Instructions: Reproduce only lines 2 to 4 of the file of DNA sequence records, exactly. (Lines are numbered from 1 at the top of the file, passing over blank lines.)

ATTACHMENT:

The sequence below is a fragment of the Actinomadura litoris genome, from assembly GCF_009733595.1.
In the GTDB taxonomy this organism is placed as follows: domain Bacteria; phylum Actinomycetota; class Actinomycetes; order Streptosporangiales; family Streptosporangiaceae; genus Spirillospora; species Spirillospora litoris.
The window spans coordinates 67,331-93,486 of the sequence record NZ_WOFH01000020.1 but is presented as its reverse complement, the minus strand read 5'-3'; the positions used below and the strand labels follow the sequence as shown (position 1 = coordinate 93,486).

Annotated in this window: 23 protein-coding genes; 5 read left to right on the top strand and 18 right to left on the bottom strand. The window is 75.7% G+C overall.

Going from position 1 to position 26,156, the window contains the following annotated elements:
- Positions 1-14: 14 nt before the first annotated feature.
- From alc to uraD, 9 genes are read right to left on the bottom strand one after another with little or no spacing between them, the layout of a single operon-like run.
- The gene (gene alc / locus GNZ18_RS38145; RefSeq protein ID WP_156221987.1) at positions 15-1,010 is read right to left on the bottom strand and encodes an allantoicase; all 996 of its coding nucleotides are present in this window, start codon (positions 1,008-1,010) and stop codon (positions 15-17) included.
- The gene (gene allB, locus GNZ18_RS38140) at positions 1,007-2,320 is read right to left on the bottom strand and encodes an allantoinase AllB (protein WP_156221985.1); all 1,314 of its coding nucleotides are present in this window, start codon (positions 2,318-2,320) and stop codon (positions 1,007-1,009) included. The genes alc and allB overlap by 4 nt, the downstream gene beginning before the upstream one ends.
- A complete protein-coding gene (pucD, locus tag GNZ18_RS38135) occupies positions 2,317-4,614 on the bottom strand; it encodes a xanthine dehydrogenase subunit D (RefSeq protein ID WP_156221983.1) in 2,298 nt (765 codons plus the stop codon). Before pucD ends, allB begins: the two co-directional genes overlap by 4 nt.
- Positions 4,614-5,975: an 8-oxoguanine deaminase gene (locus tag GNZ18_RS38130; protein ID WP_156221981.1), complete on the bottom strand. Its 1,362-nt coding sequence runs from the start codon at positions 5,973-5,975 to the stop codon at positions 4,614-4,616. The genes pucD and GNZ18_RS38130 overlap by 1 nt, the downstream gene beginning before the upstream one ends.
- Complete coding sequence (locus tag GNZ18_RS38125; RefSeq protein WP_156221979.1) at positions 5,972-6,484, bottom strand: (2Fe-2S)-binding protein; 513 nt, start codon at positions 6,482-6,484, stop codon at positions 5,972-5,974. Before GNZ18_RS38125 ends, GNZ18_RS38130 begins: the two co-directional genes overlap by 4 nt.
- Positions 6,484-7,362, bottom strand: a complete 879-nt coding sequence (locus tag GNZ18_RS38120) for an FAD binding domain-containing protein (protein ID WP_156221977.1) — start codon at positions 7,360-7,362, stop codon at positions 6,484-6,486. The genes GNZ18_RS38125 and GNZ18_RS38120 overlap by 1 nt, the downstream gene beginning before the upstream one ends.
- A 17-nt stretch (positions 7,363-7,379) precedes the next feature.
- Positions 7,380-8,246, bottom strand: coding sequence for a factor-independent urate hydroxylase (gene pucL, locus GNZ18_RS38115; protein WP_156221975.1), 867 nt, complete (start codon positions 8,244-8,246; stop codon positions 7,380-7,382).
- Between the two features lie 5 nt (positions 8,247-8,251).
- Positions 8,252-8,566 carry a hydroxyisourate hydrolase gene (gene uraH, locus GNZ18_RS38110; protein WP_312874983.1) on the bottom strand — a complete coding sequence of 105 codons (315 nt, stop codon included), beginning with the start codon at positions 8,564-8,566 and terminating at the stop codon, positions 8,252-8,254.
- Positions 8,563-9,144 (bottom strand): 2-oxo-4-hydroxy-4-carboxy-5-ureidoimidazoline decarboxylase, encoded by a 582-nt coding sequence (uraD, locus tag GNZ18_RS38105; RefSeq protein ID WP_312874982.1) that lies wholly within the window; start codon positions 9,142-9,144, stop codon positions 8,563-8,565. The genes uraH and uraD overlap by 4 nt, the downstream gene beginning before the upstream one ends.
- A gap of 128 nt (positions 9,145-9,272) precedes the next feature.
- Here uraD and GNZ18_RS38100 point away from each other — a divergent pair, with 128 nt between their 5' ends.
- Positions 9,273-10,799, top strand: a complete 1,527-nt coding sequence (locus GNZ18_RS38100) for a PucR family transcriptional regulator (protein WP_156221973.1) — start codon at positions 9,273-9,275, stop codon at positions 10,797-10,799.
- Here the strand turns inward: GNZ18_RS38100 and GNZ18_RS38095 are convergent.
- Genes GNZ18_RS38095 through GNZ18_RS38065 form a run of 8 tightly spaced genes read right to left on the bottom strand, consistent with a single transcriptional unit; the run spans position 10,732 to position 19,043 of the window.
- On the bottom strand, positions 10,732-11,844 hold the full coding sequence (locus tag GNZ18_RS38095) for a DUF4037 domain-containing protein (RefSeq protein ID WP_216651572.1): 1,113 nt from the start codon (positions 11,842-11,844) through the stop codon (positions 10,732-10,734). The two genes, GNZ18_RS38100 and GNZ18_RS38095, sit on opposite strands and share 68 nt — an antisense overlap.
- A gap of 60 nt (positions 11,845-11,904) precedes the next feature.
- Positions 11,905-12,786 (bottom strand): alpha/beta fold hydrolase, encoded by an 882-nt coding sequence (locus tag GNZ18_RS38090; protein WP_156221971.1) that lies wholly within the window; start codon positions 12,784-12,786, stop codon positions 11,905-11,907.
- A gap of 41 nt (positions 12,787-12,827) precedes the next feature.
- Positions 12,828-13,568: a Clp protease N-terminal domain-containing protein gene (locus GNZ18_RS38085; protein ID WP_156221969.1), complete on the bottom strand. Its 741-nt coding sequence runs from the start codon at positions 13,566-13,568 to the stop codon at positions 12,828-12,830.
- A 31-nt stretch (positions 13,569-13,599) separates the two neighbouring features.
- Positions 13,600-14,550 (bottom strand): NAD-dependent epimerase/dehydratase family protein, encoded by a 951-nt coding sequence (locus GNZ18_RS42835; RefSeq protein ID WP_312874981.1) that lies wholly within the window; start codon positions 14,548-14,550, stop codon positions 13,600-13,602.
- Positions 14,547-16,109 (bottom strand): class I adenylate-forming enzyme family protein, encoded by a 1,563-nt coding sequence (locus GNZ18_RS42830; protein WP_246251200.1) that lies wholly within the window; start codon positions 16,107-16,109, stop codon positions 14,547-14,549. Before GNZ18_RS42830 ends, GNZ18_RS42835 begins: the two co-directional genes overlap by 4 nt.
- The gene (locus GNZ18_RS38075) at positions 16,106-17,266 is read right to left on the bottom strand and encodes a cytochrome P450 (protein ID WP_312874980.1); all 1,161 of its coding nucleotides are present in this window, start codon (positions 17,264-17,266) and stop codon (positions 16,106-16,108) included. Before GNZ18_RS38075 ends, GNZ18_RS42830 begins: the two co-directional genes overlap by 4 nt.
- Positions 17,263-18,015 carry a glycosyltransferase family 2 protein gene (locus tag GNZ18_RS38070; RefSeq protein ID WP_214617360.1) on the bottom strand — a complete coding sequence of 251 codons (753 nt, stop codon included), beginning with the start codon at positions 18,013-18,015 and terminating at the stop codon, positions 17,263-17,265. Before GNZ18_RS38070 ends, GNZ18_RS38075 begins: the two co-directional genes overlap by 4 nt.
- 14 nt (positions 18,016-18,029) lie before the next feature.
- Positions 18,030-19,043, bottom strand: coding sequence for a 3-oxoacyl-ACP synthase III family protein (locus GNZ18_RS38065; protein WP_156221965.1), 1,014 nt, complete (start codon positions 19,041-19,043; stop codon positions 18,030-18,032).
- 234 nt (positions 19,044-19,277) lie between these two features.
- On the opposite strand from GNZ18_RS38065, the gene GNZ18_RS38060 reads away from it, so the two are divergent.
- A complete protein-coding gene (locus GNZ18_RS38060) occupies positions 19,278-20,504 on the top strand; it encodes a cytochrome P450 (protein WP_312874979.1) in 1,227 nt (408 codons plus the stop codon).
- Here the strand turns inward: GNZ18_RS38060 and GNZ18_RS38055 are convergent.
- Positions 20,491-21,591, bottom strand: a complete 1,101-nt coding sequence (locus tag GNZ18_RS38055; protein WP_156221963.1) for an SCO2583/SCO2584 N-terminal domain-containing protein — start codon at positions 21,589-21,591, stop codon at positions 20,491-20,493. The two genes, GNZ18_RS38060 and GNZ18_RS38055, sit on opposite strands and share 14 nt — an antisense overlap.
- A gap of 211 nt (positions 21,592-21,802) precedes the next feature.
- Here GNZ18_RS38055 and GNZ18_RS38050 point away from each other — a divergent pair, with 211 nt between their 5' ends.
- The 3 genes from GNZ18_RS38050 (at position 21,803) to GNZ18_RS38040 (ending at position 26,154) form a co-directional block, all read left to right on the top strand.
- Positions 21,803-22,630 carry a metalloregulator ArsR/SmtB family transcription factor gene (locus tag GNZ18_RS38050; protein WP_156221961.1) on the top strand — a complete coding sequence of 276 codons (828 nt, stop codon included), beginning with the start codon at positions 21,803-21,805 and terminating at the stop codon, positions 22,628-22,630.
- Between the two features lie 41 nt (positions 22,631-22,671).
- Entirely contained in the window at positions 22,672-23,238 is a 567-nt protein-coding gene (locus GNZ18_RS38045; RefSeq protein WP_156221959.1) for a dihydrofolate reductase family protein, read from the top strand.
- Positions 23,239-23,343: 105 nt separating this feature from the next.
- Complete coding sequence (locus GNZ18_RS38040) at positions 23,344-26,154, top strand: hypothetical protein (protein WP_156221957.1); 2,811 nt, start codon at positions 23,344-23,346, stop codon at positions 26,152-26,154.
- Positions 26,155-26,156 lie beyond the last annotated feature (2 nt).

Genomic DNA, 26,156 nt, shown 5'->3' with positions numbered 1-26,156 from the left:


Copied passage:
In the GTDB taxonomy this organism is placed as follows: domain Bacteria; phylum Actinomycetota; class Actinomycetes; order Streptosporangiales; family Streptosporangiaceae; genus Spirillospora; species Spirillospora litoris.
The window spans coordinates 67,331-93,486 of the sequence record NZ_WOFH01000020.1 but is presented as its reverse complement, the minus strand read 5'-3'; the positions used below and the strand labels follow the sequence as shown (position 1 = coordinate 93,486).

Annotated in this window: 23 protein-coding genes; 5 read left to right on the top strand and 18 right to left on the bottom strand. The window is 75.7% G+C overall.